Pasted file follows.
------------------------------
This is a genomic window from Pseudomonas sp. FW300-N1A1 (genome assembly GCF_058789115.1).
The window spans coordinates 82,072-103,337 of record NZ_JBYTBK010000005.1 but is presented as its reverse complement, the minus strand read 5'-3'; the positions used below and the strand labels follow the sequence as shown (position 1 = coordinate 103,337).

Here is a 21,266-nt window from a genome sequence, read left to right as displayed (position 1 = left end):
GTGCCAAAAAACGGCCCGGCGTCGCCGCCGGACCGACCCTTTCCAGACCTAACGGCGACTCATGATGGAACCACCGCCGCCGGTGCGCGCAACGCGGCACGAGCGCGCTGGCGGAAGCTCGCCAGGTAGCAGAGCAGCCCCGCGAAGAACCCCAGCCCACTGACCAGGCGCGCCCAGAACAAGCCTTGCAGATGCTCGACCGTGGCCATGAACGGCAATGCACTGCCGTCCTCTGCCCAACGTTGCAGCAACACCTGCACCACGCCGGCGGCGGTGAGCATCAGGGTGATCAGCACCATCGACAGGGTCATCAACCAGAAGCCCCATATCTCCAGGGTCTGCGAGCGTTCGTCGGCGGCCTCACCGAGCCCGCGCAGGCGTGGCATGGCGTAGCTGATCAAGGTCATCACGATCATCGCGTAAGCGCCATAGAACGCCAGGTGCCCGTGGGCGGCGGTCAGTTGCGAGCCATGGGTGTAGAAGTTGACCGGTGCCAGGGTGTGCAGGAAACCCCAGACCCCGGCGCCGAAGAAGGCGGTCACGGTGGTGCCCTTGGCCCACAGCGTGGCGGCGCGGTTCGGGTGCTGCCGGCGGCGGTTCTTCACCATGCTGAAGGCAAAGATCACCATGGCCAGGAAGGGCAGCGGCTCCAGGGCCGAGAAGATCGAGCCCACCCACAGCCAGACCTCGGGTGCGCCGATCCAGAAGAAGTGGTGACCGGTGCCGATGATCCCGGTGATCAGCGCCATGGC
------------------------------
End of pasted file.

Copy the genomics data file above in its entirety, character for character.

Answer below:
This is a genomic window from Pseudomonas sp. FW300-N1A1 (genome assembly GCF_058789115.1).
The window spans coordinates 82,072-103,337 of record NZ_JBYTBK010000005.1 but is presented as its reverse complement, the minus strand read 5'-3'; the positions used below and the strand labels follow the sequence as shown (position 1 = coordinate 103,337).

Here is a 21,266-nt window from a genome sequence, read left to right as displayed (position 1 = left end):
GTGCCAAAAAACGGCCCGGCGTCGCCGCCGGACCGACCCTTTCCAGACCTAACGGCGACTCATGATGGAACCACCGCCGCCGGTGCGCGCAACGCGGCACGAGCGCGCTGGCGGAAGCTCGCCAGGTAGCAGAGCAGCCCCGCGAAGAACCCCAGCCCACTGACCAGGCGCGCCCAGAACAAGCCTTGCAGATGCTCGACCGTGGCCATGAACGGCAATGCACTGCCGTCCTCTGCCCAACGTTGCAGCAACACCTGCACCACGCCGGCGGCGGTGAGCATCAGGGTGATCAGCACCATCGACAGGGTCATCAACCAGAAGCCCCATATCTCCAGGGTCTGCGAGCGTTCGTCGGCGGCCTCACCGAGCCCGCGCAGGCGTGGCATGGCGTAGCTGATCAAGGTCATCACGATCATCGCGTAAGCGCCATAGAACGCCAGGTGCCCGTGGGCGGCGGTCAGTTGCGAGCCATGGGTGTAGAAGTTGACCGGTGCCAGGGTGTGCAGGAAACCCCAGACCCCGGCGCCGAAGAAGGCGGTCACGGTGGTGCCCTTGGCCCACAGCGTGGCGGCGCGGTTCGGGTGCTGCCGGCGGCGGTTCTTCACCATGCTGAAGGCAAAGATCACCATGGCCAGGAAGGGCAGCGGCTCCAGGGCCGAGAAGATCGAGCCCACCCACAGCCAGACCTCGGGTGCGCCGATCCAGAAGAAGTGGTGACCGGTGCCGATGATCCCGGTGATCAGCGCCATGGC